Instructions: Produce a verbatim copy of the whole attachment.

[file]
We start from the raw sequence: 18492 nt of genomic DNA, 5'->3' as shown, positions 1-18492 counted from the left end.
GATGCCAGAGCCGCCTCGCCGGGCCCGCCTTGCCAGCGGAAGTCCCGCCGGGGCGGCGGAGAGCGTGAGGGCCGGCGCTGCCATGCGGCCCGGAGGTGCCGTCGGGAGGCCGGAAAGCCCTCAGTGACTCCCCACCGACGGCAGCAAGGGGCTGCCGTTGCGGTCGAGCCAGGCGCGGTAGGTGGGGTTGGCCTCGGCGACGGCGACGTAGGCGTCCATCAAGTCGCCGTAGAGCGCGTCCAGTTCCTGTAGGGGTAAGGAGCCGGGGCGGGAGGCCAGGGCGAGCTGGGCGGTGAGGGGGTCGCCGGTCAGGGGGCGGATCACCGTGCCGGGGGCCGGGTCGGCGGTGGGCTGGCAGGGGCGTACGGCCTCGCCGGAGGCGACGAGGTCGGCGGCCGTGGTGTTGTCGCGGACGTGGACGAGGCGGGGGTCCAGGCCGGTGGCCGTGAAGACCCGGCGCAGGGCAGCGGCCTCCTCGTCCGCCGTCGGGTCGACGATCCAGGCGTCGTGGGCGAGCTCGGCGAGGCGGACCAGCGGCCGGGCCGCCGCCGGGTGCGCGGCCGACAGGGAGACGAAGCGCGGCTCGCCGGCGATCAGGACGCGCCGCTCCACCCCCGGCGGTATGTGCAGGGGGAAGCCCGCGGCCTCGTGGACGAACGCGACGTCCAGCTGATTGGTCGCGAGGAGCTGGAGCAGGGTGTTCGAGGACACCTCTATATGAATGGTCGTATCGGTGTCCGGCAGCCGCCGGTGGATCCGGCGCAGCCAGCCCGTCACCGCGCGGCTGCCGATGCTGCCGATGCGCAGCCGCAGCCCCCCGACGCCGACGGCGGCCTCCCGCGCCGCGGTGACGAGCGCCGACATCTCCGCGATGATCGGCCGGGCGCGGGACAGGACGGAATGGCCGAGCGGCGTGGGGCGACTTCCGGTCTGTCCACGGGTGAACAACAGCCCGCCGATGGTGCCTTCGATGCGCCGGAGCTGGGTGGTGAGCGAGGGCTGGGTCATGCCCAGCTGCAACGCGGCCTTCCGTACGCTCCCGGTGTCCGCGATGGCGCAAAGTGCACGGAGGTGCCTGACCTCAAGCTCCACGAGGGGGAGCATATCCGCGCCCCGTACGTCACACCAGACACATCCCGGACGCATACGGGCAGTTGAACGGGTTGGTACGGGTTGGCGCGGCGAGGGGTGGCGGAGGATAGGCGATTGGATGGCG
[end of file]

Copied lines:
We start from the raw sequence: 18492 nt of genomic DNA, 5'->3' as shown, positions 1-18492 counted from the left end.
GATGCCAGAGCCGCCTCGCCGGGCCCGCCTTGCCAGCGGAAGTCCCGCCGGGGCGGCGGAGAGCGTGAGGGCCGGCGCTGCCATGCGGCCCGGAGGTGCCGTCGGGAGGCCGGAAAGCCCTCAGTGACTCCCCACCGACGGCAGCAAGGGGCTGCCGTTGCGGTCGAGCCAGGCGCGGTAGGTGGGGTTGGCCTCGGCGACGGCGACGTAGGCGTCCATCAAGTCGCCGTAGAGCGCGTCCAGTTCCTGTAGGGGTAAGGAGCCGGGGCGGGAGGCCAGGGCGAGCTGGGCGGTGAGGGGGTCGCCGGTCAGGGGGCGGATCACCGTGCCGGGGGCCGGGTCGGCGGTGGGCTGGCAGGGGCGTACGGCCTCGCCGGAGGCGACGAGGTCGGCGGCCGTGGTGTTGTCGCGGACGTGGACGAGGCGGGGGTCCAGGCCGGTGGCCGTGAAGACCCGGCGCAGGGCAGCGGCCTCCTCGTCCGCCGTCGGGTCGACGATCCAGGCGTCGTGGGCGAGCTCGGCGAGGCGGACCAGCGGCCGGGCCGCCGCCGGGTGCGCGGCCGACAGGGAGACGAAGCGCGGCTCGCCGGCGATCAGGACGCGCCGCTCCACCCCCGGCGGTATGTGCAGGGGGAAGCCCGCGGCCTCGTGGACGAACGCGACGTCCAGCTGATTGGTCGCGAGGAGCTGGAGCAGGGTGTTCGAGGACACCTCTATATGAATGGTCGTATCGGTGTCCGGCAGCCGCCGGTGGATCCGGCGCAGCCAGCCCGTCACCGCGCGGCTGCCGATGCTGCCGATGCGCAGCCGCAGCCCCCCGACGCCGACGGCGGCCTCCCGCGCCGCGGTGACGAGCGCCGACATCTCCGCGATGATCGGCCGGGCGCGGGACAGGACGGAATGGCCGAGCGGCGTGGGGCGACTTCCGGTCTGTCCACGGGTGAACAACAGCCCGCCGATGGTGCCTTCGATGCGCCGGAGCTGGGTGGTGAGCGAGGGCTGGGTCATGCCCAGCTGCAACGCGGCCTTCCGTACGCTCCCGGTGTCCGCGATGGCGCAAAGTGCACGGAGGTGCCTGACCTCAAGCTCCACGAGGGGGAGCATATCCGCGCCCCGTACGTCACACCAGACACATCCCGGACGCATACGGGCAGTTGAACGGGTTGGTACGGGTTGGCGCGGCGAGGGGTGGCGGAGGATAGGCGATTGGATGGCG